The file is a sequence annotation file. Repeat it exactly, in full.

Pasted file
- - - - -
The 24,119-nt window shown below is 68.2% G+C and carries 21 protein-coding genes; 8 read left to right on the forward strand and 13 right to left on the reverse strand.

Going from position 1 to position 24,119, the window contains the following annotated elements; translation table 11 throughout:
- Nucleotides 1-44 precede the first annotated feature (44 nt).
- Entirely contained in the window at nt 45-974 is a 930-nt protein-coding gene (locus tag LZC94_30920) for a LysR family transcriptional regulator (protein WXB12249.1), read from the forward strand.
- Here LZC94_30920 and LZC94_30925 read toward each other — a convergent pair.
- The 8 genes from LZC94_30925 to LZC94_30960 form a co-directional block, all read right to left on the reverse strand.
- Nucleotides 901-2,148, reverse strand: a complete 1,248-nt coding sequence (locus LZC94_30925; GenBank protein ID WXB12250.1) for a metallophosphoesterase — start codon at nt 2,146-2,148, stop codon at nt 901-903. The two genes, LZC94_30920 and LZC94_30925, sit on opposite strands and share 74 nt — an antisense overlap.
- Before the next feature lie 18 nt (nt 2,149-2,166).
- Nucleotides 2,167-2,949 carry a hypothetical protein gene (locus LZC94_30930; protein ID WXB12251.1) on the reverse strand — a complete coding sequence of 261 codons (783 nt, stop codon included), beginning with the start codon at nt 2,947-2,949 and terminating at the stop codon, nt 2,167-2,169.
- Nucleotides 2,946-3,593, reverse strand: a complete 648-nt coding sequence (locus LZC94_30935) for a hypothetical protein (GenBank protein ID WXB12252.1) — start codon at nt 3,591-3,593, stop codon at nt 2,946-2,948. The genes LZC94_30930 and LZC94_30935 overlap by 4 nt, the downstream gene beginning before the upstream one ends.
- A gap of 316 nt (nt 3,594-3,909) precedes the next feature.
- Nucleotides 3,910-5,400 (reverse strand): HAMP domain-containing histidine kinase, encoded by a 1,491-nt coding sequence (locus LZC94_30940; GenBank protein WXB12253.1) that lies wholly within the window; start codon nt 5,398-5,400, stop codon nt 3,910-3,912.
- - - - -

The 24,119-nt window shown below is 68.2% G+C and carries 21 protein-coding genes; 8 read left to right on the forward strand and 13 right to left on the reverse strand.

Going from position 1 to position 24,119, the window contains the following annotated elements; translation table 11 throughout:
- Nucleotides 1-44 precede the first annotated feature (44 nt).
- Entirely contained in the window at nt 45-974 is a 930-nt protein-coding gene (locus tag LZC94_30920) for a LysR family transcriptional regulator (protein WXB12249.1), read from the forward strand.
- Here LZC94_30920 and LZC94_30925 read toward each other — a convergent pair.
- The 8 genes from LZC94_30925 to LZC94_30960 form a co-directional block, all read right to left on the reverse strand.
- Nucleotides 901-2,148, reverse strand: a complete 1,248-nt coding sequence (locus LZC94_30925; GenBank protein ID WXB12250.1) for a metallophosphoesterase — start codon at nt 2,146-2,148, stop codon at nt 901-903. The two genes, LZC94_30920 and LZC94_30925, sit on opposite strands and share 74 nt — an antisense overlap.
- Before the next feature lie 18 nt (nt 2,149-2,166).
- Nucleotides 2,167-2,949 carry a hypothetical protein gene (locus LZC94_30930; protein ID WXB12251.1) on the reverse strand — a complete coding sequence of 261 codons (783 nt, stop codon included), beginning with the start codon at nt 2,947-2,949 and terminating at the stop codon, nt 2,167-2,169.
- Nucleotides 2,946-3,593, reverse strand: a complete 648-nt coding sequence (locus LZC94_30935) for a hypothetical protein (GenBank protein ID WXB12252.1) — start codon at nt 3,591-3,593, stop codon at nt 2,946-2,948. The genes LZC94_30930 and LZC94_30935 overlap by 4 nt, the downstream gene beginning before the upstream one ends.
- A gap of 316 nt (nt 3,594-3,909) precedes the next feature.
- Nucleotides 3,910-5,400 (reverse strand): HAMP domain-containing histidine kinase, encoded by a 1,491-nt coding sequence (locus LZC94_30940; GenBank protein WXB12253.1) that lies wholly within the window; start codon nt 5,398-5,400, stop codon nt 3,910-3,912.